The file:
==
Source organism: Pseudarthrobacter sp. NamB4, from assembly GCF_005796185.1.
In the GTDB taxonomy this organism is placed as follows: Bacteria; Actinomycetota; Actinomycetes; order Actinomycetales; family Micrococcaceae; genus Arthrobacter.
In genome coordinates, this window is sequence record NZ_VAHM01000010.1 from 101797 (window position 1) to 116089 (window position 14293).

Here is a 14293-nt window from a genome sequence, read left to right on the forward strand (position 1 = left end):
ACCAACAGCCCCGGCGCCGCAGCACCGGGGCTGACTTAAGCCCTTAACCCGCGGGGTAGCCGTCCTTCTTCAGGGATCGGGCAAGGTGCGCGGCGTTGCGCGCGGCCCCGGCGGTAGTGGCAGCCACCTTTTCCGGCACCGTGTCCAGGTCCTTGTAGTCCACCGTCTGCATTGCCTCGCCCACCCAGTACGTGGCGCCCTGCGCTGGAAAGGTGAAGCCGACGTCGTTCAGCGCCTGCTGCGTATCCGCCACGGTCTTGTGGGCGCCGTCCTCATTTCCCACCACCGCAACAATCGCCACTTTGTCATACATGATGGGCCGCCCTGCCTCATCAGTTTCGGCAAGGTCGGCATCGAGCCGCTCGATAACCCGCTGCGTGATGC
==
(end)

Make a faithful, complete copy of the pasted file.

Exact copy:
Source organism: Pseudarthrobacter sp. NamB4, from assembly GCF_005796185.1.
In the GTDB taxonomy this organism is placed as follows: Bacteria; Actinomycetota; Actinomycetes; order Actinomycetales; family Micrococcaceae; genus Arthrobacter.
In genome coordinates, this window is sequence record NZ_VAHM01000010.1 from 101797 (window position 1) to 116089 (window position 14293).

Here is a 14293-nt window from a genome sequence, read left to right on the forward strand (position 1 = left end):
ACCAACAGCCCCGGCGCCGCAGCACCGGGGCTGACTTAAGCCCTTAACCCGCGGGGTAGCCGTCCTTCTTCAGGGATCGGGCAAGGTGCGCGGCGTTGCGCGCGGCCCCGGCGGTAGTGGCAGCCACCTTTTCCGGCACCGTGTCCAGGTCCTTGTAGTCCACCGTCTGCATTGCCTCGCCCACCCAGTACGTGGCGCCCTGCGCTGGAAAGGTGAAGCCGACGTCGTTCAGCGCCTGCTGCGTATCCGCCACGGTCTTGTGGGCGCCGTCCTCATTTCCCACCACCGCAACAATCGCCACTTTGTCATACATGATGGGCCGCCCTGCCTCATCAGTTTCGGCAAGGTCGGCATCGAGCCGCTCGATAACCCGCTGCGTGATGC